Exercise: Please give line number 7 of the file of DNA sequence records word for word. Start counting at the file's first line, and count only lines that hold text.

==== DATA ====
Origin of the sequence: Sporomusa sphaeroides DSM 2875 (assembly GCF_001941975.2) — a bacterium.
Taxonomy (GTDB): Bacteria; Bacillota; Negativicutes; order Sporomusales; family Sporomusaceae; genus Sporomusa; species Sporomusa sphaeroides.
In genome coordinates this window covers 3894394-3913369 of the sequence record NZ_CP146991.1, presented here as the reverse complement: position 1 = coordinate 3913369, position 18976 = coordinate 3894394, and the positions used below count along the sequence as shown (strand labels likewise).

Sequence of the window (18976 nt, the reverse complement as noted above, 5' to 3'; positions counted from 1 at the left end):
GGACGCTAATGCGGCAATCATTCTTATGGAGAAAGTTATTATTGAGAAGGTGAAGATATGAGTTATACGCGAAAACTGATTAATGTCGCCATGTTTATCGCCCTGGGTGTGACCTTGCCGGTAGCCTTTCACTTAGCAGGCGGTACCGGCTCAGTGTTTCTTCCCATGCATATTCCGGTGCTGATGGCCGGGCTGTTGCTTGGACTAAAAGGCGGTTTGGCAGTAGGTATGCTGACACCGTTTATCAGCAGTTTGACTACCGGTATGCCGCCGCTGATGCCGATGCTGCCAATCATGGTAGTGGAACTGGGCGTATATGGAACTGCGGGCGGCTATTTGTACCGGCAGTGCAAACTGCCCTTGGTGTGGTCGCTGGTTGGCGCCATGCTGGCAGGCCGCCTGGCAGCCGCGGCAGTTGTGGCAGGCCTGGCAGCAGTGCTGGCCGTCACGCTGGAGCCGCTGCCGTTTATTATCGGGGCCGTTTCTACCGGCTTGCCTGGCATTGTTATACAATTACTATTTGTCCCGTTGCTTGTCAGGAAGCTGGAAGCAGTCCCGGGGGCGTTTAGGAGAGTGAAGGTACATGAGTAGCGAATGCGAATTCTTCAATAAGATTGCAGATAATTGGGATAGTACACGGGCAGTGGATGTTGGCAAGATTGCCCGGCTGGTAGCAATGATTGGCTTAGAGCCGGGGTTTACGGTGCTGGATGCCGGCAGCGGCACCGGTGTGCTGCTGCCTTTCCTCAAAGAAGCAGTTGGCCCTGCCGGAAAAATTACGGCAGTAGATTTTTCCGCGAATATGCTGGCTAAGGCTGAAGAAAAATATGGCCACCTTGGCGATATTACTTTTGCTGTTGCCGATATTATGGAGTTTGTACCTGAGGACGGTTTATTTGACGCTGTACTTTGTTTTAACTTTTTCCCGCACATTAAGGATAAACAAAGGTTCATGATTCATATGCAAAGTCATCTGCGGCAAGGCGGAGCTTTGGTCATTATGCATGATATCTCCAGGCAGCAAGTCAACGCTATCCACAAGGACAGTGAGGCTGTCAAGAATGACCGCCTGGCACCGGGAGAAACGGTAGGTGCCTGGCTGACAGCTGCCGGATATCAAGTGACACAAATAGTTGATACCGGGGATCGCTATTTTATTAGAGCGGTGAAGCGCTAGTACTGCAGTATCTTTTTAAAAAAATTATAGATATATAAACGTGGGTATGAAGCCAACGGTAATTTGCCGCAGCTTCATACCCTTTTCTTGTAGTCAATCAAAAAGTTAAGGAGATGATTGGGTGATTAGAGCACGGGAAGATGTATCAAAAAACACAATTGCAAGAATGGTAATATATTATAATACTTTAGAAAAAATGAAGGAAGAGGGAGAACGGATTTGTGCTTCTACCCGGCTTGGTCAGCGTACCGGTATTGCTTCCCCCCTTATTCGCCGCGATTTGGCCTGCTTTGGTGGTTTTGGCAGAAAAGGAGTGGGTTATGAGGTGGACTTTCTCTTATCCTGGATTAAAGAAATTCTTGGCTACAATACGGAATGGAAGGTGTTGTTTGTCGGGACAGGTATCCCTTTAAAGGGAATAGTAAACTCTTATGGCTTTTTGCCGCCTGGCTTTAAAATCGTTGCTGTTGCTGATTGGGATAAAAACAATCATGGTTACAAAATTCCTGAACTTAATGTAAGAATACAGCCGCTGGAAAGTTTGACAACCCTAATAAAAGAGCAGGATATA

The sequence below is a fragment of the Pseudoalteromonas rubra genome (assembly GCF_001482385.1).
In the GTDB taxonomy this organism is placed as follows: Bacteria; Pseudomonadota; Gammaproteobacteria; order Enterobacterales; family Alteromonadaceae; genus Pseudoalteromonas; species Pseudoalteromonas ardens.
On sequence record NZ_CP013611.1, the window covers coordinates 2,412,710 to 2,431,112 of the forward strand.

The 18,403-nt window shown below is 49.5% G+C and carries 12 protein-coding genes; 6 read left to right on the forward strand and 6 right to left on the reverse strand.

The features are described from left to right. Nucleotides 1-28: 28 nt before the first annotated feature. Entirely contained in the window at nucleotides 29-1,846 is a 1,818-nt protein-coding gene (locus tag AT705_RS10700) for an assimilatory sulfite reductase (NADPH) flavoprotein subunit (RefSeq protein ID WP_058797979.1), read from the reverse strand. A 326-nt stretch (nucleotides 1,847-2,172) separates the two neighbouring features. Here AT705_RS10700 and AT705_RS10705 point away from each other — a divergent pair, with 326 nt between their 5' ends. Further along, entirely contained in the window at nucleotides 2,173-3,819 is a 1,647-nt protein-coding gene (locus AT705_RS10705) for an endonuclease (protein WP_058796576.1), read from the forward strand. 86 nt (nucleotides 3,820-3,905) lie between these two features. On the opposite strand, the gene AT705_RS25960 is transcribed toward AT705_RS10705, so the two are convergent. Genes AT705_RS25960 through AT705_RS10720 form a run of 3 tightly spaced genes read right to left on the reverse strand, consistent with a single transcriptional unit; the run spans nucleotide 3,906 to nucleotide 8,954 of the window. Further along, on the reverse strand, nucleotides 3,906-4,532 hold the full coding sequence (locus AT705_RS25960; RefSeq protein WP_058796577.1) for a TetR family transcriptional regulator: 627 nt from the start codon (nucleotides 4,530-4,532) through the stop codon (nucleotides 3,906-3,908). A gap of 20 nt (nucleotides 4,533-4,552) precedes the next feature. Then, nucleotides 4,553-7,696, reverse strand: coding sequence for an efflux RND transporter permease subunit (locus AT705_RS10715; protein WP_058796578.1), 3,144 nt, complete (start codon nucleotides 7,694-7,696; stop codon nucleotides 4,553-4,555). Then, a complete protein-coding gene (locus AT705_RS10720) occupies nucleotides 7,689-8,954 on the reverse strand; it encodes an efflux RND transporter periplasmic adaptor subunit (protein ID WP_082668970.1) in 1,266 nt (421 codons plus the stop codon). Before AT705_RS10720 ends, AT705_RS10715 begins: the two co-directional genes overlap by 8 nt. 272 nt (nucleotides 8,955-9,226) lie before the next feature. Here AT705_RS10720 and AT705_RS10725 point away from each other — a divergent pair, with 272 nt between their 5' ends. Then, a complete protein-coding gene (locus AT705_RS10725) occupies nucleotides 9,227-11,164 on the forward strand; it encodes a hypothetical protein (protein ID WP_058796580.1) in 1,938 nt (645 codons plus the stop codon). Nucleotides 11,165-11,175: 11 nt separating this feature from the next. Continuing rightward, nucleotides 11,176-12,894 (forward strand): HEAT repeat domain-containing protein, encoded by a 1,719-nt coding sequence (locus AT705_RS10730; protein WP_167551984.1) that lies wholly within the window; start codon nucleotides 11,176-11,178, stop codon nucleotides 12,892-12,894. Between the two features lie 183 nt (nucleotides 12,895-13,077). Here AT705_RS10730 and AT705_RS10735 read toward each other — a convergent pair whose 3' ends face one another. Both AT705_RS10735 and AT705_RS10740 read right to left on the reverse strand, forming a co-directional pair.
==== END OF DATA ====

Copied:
In the GTDB taxonomy this organism is placed as follows: Bacteria; Pseudomonadota; Gammaproteobacteria; order Enterobacterales; family Alteromonadaceae; genus Pseudoalteromonas; species Pseudoalteromonas ardens.